Posts tagged ‘Homeschooling’

November 14, 2014

Homeschooling grows in NYC suburbs

by Grace

Concerned about peer pressure, testing and the Common Core, more parents explore home-schooling.

A Journal News analysis of state data found that Westchester, Rockland and Putnam counties had a 31 percent increase of home-schooled students from 2005 (the earliest the state could provide data for) to 2013. Statewide, more than 20,000 students receive their primary instruction at home.

Westchester County, the one closest to New York City, experienced a 25% growth in homeschoolers.

Concern about Common Core Standards

Sylvia Diaz, coordinator of Tri-State Homeschoolers Association, which caters to home-schoolers in the New York metropolitan area, said she had seen an uptick in inquiries this year from parents concerned about the implementation of the Common Core education standards.

“It has wreaked havoc with a lot of parents, and they say their children are confused and anxious,” said the LaGrangeville resident.

Westchester County homeschoolers
Westchester County, one of the wealthiest and most highly taxed in the country,  is home to many highly regarded public schools.  Most Westchester homeschooling families live in those districts that report lower academic achievement levels.  Many older homeschooled students participate in the abundant selection of classes and activities offered in neighboring New York City.  Yonkers, which borders NYC, is particularly convenient for this purpose.

 

WESTCHESTER COUNTY HOMESCHOOLED STUDENTS, 2012-2013 SCHOOL YEAR

(Click graph to enlarge.)

201411.WestchesterHomeschooled3

 

Numbers for homeschooled students in more New York counties are available at this link.

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Swapna Venugopal Ramaswamy, “Opting out of the classroom: Parents explore home-schooling”, lohud.com, November 10, 2014.

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September 11, 2014

Homeschool is more popular than private school in this state

by Grace

In North Carolina, the number of homeschoolers has now surpassed the number of students attending private schools.

That statistic may seem shocking if you’ve been a stranger to the growth of the homeschooling movement, which has rapidly increased in recent decades.

In 1973, there were approximately 13,000 children, ages 5 to 17, being homeschooled in the United States. But according to the National Center for Education Statistics, as of the 2011-2012 school year, that number has grown to almost 1.8 million or approximately 3.4 percent of the school age population. Other sources report numbers well over 2 million.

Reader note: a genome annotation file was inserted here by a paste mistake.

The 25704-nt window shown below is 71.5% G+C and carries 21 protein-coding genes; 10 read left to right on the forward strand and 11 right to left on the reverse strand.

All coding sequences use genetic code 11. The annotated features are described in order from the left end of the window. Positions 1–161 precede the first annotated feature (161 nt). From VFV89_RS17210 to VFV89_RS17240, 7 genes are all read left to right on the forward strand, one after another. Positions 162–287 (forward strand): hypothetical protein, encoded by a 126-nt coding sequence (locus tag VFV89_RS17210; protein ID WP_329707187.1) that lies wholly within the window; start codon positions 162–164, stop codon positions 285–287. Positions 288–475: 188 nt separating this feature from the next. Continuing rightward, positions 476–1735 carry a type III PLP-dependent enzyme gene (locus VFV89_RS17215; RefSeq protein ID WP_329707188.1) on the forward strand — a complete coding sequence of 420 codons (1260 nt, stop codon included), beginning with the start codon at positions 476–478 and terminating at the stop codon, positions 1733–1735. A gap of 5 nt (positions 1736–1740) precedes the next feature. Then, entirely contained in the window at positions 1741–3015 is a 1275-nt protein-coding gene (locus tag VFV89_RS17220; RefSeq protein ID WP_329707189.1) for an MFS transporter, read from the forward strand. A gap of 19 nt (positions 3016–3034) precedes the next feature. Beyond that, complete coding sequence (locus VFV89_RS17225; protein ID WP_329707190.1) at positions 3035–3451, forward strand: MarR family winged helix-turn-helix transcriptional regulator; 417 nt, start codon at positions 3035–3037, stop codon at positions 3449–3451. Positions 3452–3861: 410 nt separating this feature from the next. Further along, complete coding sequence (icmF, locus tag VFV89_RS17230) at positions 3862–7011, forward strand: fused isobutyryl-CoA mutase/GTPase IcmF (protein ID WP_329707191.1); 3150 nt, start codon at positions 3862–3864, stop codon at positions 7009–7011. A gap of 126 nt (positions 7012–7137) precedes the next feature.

Homeschooling has grown 27% over the last two years in North Carolina.

Those are pretty impressive numbers for a movement considered “fringe” not that long ago and that has only been legal in all 50 states since 1996.

The top three reasons parents give for homeschooling their children:

A concern about environment of other schools
A desire to provide moral instruction
A dissatisfaction with academic instruction at other schools

Dissatisfaction with Common Core may be fueling the growth in homeschooling.

And my guess is when the figures are reported related to the past two years you’ll see the number of parents citing “dissatisfaction with academic instruction” spike with the growing uprising against Common Core and national standards. Those who run local homeschooling groups in North Carolina say Common Core is a big factor.

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Genevieve Wood, “In One State, More Children Homeschool Than Attend Private Schools. Why That Shouldn’t Shock You.”, The Daily Signal, September 08, 2014.

September 4, 2012

Survey ranks homeschooling higher than public schools

by Grace

The latest Gallup poll shows Americans rank homeschooling higher than they do public schools.

Public schools get a relatively poor rating, even though the vast majority of American children are educated in public schools. The poll finds 83% of parents with children in grades kindergarten through 12 saying their oldest child attends public school, compared with 9% who say private school, 4% home school, and 2% parochial school. The poll did not assess the percentage of children attending charter schools, a relatively new type of school.

Parents of school-aged children generally rank the various school types in the same order, although they are somewhat more positive about the quality of public school education — 47% say it is excellent or good — than the broader adult population (37%).

While they’re unhappy with schools in general, parents tend like their children’s schools.  Should we blame it on the media?

Americans are much more inclined to believe students in private, parochial, or charter schools receive a high-quality education than to say this about students in public schools and those who are home schooled. Americans in general are not highly satisfied with the state of public schooling in the United States, although that is probably not a commentary on their own child’s school and schools in their local area because Americans have historically been quite satisfied with each of those. Rather, Americans may just have a general sense that U.S. public education is not where it needs to be, perhaps due to news media reports that American students lag behind students in other countries in basic academic skills.

It could be that  media reporting confirms what many people observe in the workplace and elsewhere – poorly educated young people.  Meanwhile, the pervasive negative media reporting on homeschooling does not seem to have affected the public’s views according to this survey.

Confidence in public schools is at a historic low.

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